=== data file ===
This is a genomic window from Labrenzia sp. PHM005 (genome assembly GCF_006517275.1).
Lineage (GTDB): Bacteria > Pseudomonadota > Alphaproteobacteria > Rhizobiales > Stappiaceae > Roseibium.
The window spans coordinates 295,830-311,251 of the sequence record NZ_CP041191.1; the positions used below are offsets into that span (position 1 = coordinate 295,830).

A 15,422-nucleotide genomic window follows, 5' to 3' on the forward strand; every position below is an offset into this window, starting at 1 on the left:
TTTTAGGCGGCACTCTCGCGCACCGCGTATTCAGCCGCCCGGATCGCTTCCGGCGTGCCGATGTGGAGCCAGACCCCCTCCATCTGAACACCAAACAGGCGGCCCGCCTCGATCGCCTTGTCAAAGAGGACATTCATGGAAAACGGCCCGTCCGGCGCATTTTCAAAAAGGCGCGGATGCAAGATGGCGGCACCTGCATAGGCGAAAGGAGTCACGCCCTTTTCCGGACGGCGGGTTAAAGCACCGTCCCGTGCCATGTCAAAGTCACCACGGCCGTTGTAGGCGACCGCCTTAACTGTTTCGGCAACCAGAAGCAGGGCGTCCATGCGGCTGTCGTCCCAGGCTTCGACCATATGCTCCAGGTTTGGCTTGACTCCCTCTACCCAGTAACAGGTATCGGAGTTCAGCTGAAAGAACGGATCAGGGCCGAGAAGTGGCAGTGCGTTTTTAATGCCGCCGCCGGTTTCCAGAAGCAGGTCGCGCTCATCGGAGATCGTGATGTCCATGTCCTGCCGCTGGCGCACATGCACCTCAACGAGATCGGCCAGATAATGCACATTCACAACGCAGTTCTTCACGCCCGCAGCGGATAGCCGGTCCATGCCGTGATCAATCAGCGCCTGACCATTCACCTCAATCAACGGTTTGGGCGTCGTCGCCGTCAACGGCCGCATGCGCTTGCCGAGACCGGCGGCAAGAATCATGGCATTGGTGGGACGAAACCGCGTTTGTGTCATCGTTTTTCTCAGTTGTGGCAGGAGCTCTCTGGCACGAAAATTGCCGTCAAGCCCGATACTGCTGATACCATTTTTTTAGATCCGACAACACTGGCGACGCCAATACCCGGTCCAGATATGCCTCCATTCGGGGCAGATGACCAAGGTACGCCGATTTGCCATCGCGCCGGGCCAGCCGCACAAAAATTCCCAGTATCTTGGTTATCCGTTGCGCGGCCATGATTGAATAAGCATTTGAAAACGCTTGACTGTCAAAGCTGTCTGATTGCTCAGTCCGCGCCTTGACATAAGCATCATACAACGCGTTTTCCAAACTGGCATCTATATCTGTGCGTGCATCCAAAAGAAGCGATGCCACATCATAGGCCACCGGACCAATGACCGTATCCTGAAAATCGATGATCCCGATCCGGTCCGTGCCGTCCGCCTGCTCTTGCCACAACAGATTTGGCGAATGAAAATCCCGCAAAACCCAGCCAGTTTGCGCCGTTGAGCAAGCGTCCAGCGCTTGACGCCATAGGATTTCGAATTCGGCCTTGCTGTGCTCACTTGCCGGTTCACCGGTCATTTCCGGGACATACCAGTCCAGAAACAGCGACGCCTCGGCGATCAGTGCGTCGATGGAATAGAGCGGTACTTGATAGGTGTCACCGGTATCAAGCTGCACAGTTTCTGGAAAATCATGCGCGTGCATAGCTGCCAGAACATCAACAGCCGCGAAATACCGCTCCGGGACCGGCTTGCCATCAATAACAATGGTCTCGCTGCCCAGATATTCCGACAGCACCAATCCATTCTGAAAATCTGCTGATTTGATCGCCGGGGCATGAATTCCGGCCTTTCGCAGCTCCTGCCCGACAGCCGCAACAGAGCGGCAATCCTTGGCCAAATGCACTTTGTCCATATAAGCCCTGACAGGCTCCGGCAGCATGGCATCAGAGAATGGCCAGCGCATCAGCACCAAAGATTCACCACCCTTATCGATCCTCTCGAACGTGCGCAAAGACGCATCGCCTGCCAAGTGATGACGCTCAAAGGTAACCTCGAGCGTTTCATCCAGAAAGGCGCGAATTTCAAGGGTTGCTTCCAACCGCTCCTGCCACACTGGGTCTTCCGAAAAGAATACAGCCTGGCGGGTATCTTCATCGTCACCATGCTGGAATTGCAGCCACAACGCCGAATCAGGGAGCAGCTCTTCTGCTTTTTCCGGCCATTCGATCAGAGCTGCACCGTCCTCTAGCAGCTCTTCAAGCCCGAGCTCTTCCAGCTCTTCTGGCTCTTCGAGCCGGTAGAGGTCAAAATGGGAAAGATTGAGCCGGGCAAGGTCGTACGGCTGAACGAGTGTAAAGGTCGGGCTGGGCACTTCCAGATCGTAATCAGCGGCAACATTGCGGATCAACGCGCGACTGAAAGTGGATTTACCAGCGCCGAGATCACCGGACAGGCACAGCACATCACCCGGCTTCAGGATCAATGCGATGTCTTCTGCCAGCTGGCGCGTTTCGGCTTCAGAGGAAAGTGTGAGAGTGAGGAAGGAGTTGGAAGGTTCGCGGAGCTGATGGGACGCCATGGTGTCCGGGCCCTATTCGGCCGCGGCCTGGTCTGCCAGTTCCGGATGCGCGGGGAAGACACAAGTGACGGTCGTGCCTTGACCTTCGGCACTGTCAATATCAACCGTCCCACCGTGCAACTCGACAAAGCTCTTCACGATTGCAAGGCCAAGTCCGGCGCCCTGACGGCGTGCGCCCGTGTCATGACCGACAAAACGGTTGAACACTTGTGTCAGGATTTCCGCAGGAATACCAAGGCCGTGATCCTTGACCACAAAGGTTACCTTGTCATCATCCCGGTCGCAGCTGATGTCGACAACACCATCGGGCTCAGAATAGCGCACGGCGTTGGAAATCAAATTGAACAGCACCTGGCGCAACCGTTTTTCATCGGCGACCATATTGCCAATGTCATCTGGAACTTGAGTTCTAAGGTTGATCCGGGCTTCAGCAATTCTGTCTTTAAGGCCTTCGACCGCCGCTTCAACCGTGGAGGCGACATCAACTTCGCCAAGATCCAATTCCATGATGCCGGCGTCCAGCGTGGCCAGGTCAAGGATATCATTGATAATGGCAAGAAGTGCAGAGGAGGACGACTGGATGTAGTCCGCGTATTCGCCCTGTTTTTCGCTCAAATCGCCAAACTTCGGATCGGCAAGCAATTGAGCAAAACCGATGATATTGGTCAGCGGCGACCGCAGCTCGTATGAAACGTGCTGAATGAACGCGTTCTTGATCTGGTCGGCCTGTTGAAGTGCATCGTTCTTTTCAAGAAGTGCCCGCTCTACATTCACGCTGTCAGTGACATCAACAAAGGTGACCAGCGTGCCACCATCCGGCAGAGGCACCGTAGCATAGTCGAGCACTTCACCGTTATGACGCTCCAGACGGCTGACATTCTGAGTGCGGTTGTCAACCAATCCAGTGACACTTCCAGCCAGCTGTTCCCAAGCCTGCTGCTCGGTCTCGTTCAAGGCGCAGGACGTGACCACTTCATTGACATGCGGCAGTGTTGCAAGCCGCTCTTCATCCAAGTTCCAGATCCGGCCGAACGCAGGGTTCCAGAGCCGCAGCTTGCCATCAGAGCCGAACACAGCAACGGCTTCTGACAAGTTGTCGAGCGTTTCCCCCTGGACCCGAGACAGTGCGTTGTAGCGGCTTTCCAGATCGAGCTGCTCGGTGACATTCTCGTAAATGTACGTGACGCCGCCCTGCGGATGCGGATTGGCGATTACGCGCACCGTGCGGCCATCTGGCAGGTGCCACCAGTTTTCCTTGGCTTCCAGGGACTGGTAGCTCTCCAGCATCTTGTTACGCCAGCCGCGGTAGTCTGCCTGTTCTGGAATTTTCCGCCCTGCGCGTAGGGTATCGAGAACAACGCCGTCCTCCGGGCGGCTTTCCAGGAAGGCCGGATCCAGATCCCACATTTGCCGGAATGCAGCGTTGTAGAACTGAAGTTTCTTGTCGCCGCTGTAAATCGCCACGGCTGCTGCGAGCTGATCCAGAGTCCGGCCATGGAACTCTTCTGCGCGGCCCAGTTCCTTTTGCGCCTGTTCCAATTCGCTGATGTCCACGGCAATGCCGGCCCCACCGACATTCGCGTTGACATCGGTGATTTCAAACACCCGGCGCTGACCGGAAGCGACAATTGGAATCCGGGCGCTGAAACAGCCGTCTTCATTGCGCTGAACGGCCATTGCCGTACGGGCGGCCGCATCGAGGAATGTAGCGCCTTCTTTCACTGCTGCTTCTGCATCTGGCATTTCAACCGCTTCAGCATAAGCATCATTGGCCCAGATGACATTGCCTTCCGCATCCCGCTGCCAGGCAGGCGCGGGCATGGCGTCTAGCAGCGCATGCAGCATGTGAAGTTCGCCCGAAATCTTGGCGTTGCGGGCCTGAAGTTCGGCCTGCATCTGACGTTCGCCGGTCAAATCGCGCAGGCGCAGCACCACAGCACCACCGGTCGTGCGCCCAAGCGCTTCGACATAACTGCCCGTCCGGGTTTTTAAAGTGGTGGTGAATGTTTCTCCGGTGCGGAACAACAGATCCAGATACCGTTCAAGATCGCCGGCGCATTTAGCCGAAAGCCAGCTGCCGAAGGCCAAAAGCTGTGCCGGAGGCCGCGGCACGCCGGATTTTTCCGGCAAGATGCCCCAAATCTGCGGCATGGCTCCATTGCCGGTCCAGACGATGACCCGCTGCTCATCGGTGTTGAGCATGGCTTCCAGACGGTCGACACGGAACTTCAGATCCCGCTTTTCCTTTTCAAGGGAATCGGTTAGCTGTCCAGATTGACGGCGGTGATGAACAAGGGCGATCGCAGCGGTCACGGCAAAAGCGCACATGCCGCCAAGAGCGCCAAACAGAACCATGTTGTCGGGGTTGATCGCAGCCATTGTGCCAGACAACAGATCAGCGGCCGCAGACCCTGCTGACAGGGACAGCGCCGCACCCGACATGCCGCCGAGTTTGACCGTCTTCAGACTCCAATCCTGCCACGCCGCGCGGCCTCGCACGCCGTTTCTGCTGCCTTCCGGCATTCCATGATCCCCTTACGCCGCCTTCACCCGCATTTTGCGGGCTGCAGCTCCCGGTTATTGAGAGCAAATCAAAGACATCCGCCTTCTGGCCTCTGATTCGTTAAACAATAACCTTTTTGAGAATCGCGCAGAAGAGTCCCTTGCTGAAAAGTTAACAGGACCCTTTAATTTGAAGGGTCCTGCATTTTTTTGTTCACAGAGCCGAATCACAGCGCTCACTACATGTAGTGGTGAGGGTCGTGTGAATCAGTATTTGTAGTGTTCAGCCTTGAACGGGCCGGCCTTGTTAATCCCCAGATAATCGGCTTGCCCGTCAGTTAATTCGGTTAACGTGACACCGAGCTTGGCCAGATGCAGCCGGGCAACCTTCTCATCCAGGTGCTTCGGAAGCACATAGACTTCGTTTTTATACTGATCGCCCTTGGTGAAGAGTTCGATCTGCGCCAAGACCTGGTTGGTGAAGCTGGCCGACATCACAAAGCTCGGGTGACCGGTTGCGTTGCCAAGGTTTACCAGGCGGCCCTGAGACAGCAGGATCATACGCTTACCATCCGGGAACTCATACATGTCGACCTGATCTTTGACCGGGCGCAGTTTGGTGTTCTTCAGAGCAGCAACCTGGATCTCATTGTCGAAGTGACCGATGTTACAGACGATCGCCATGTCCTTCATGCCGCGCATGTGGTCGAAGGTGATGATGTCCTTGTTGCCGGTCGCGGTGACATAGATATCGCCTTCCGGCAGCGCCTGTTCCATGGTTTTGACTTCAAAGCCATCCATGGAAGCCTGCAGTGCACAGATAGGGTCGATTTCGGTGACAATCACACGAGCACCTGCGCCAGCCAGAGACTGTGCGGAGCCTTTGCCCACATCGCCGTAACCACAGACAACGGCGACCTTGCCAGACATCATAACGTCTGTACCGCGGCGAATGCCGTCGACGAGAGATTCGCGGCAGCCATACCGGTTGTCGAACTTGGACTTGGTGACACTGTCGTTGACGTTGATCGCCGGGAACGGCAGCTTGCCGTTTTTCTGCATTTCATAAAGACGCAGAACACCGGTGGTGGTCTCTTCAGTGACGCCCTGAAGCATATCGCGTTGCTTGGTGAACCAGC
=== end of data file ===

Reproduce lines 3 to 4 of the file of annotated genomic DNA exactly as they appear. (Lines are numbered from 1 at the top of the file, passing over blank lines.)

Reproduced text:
The window spans coordinates 295,830-311,251 of the sequence record NZ_CP041191.1; the positions used below are offsets into that span (position 1 = coordinate 295,830).

A 15,422-nucleotide genomic window follows, 5' to 3' on the forward strand; every position below is an offset into this window, starting at 1 on the left: